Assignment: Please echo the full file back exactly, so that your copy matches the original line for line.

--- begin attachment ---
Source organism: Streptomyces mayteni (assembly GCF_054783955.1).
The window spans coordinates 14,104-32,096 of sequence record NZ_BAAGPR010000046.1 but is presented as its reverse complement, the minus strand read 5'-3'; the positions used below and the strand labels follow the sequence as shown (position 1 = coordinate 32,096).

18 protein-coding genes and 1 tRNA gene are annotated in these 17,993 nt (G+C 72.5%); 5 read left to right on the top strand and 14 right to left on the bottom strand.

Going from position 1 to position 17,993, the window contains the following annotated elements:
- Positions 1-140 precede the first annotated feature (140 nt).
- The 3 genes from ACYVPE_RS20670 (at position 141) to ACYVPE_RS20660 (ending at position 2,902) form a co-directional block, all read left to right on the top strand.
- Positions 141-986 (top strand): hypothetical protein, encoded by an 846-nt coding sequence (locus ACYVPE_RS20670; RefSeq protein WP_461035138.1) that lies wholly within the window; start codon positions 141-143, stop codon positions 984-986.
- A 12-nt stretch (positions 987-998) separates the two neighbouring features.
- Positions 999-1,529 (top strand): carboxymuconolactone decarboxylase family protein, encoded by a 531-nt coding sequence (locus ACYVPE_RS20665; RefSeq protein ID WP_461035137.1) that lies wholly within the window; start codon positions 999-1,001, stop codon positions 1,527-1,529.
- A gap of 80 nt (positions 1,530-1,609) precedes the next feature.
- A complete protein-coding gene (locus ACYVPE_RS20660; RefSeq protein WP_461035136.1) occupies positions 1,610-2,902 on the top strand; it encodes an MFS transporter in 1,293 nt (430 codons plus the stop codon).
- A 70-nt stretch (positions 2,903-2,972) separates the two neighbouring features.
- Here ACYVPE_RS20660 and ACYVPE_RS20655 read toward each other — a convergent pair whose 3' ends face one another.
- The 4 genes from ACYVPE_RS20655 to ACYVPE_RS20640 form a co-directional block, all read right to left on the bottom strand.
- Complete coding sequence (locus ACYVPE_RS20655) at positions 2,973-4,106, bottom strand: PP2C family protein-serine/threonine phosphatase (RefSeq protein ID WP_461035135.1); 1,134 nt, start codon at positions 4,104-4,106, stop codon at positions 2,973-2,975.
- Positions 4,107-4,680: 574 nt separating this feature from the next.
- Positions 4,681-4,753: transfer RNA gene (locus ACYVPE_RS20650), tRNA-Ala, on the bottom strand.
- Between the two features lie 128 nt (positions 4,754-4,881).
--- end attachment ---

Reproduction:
Source organism: Streptomyces mayteni (assembly GCF_054783955.1).
The window spans coordinates 14,104-32,096 of sequence record NZ_BAAGPR010000046.1 but is presented as its reverse complement, the minus strand read 5'-3'; the positions used below and the strand labels follow the sequence as shown (position 1 = coordinate 32,096).

18 protein-coding genes and 1 tRNA gene are annotated in these 17,993 nt (G+C 72.5%); 5 read left to right on the top strand and 14 right to left on the bottom strand.

Going from position 1 to position 17,993, the window contains the following annotated elements:
- Positions 1-140 precede the first annotated feature (140 nt).
- The 3 genes from ACYVPE_RS20670 (at position 141) to ACYVPE_RS20660 (ending at position 2,902) form a co-directional block, all read left to right on the top strand.
- Positions 141-986 (top strand): hypothetical protein, encoded by an 846-nt coding sequence (locus ACYVPE_RS20670; RefSeq protein WP_461035138.1) that lies wholly within the window; start codon positions 141-143, stop codon positions 984-986.
- A 12-nt stretch (positions 987-998) separates the two neighbouring features.
- Positions 999-1,529 (top strand): carboxymuconolactone decarboxylase family protein, encoded by a 531-nt coding sequence (locus ACYVPE_RS20665; RefSeq protein ID WP_461035137.1) that lies wholly within the window; start codon positions 999-1,001, stop codon positions 1,527-1,529.
- A gap of 80 nt (positions 1,530-1,609) precedes the next feature.
- A complete protein-coding gene (locus ACYVPE_RS20660; RefSeq protein WP_461035136.1) occupies positions 1,610-2,902 on the top strand; it encodes an MFS transporter in 1,293 nt (430 codons plus the stop codon).
- A 70-nt stretch (positions 2,903-2,972) separates the two neighbouring features.
- Here ACYVPE_RS20660 and ACYVPE_RS20655 read toward each other — a convergent pair whose 3' ends face one another.
- The 4 genes from ACYVPE_RS20655 to ACYVPE_RS20640 form a co-directional block, all read right to left on the bottom strand.
- Complete coding sequence (locus ACYVPE_RS20655) at positions 2,973-4,106, bottom strand: PP2C family protein-serine/threonine phosphatase (RefSeq protein ID WP_461035135.1); 1,134 nt, start codon at positions 4,104-4,106, stop codon at positions 2,973-2,975.
- Positions 4,107-4,680: 574 nt separating this feature from the next.
- Positions 4,681-4,753: transfer RNA gene (locus ACYVPE_RS20650), tRNA-Ala, on the bottom strand.
- Between the two features lie 128 nt (positions 4,754-4,881).